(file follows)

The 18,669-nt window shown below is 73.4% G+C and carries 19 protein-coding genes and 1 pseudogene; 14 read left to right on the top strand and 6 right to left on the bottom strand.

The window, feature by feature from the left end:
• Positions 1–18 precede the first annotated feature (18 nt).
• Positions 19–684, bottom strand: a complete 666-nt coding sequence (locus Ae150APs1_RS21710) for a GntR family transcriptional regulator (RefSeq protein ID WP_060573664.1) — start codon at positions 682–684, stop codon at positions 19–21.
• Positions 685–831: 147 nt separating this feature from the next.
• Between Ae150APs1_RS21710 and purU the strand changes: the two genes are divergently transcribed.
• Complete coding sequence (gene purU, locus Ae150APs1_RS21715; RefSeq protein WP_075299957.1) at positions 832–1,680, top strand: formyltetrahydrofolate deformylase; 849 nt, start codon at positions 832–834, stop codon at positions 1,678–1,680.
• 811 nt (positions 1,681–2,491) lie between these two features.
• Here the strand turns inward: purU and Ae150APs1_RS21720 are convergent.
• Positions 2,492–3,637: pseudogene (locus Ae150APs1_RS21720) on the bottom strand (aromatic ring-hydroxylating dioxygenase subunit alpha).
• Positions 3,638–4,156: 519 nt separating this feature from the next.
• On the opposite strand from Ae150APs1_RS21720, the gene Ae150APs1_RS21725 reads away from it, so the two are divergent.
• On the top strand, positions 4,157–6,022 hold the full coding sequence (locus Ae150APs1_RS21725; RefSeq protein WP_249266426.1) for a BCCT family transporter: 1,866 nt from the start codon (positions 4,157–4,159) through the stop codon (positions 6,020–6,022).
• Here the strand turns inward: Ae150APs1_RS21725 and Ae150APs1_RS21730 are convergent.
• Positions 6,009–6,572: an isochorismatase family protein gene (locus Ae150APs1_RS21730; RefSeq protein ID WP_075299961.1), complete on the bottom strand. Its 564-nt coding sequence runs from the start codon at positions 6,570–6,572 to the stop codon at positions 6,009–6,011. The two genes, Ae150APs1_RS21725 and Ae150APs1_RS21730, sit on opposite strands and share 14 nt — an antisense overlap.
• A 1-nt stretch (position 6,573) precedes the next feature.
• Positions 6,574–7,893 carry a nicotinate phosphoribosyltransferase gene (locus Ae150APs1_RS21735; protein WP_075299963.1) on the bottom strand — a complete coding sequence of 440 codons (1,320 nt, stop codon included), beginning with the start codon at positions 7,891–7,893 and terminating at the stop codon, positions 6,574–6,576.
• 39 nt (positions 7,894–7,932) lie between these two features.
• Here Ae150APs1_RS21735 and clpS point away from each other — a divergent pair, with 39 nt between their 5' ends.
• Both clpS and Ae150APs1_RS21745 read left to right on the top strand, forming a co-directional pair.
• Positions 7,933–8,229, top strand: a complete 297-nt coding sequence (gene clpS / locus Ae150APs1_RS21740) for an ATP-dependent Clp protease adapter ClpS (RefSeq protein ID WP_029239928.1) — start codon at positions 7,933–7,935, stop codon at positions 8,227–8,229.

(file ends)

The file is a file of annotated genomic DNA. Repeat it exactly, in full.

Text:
The 18,669-nt window shown below is 73.4% G+C and carries 19 protein-coding genes and 1 pseudogene; 14 read left to right on the top strand and 6 right to left on the bottom strand.

The window, feature by feature from the left end:
• Positions 1–18 precede the first annotated feature (18 nt).
• Positions 19–684, bottom strand: a complete 666-nt coding sequence (locus Ae150APs1_RS21710) for a GntR family transcriptional regulator (RefSeq protein ID WP_060573664.1) — start codon at positions 682–684, stop codon at positions 19–21.
• Positions 685–831: 147 nt separating this feature from the next.
• Between Ae150APs1_RS21710 and purU the strand changes: the two genes are divergently transcribed.
• Complete coding sequence (gene purU, locus Ae150APs1_RS21715; RefSeq protein WP_075299957.1) at positions 832–1,680, top strand: formyltetrahydrofolate deformylase; 849 nt, start codon at positions 832–834, stop codon at positions 1,678–1,680.
• 811 nt (positions 1,681–2,491) lie between these two features.
• Here the strand turns inward: purU and Ae150APs1_RS21720 are convergent.
• Positions 2,492–3,637: pseudogene (locus Ae150APs1_RS21720) on the bottom strand (aromatic ring-hydroxylating dioxygenase subunit alpha).
• Positions 3,638–4,156: 519 nt separating this feature from the next.
• On the opposite strand from Ae150APs1_RS21720, the gene Ae150APs1_RS21725 reads away from it, so the two are divergent.
• On the top strand, positions 4,157–6,022 hold the full coding sequence (locus Ae150APs1_RS21725; RefSeq protein WP_249266426.1) for a BCCT family transporter: 1,866 nt from the start codon (positions 4,157–4,159) through the stop codon (positions 6,020–6,022).
• Here the strand turns inward: Ae150APs1_RS21725 and Ae150APs1_RS21730 are convergent.
• Positions 6,009–6,572: an isochorismatase family protein gene (locus Ae150APs1_RS21730; RefSeq protein ID WP_075299961.1), complete on the bottom strand. Its 564-nt coding sequence runs from the start codon at positions 6,570–6,572 to the stop codon at positions 6,009–6,011. The two genes, Ae150APs1_RS21725 and Ae150APs1_RS21730, sit on opposite strands and share 14 nt — an antisense overlap.
• A 1-nt stretch (position 6,573) precedes the next feature.
• Positions 6,574–7,893 carry a nicotinate phosphoribosyltransferase gene (locus Ae150APs1_RS21735; protein WP_075299963.1) on the bottom strand — a complete coding sequence of 440 codons (1,320 nt, stop codon included), beginning with the start codon at positions 7,891–7,893 and terminating at the stop codon, positions 6,574–6,576.
• 39 nt (positions 7,894–7,932) lie between these two features.
• Here Ae150APs1_RS21735 and clpS point away from each other — a divergent pair, with 39 nt between their 5' ends.
• Both clpS and Ae150APs1_RS21745 read left to right on the top strand, forming a co-directional pair.
• Positions 7,933–8,229, top strand: a complete 297-nt coding sequence (gene clpS / locus Ae150APs1_RS21740) for an ATP-dependent Clp protease adapter ClpS (RefSeq protein ID WP_029239928.1) — start codon at positions 7,933–7,935, stop codon at positions 8,227–8,229.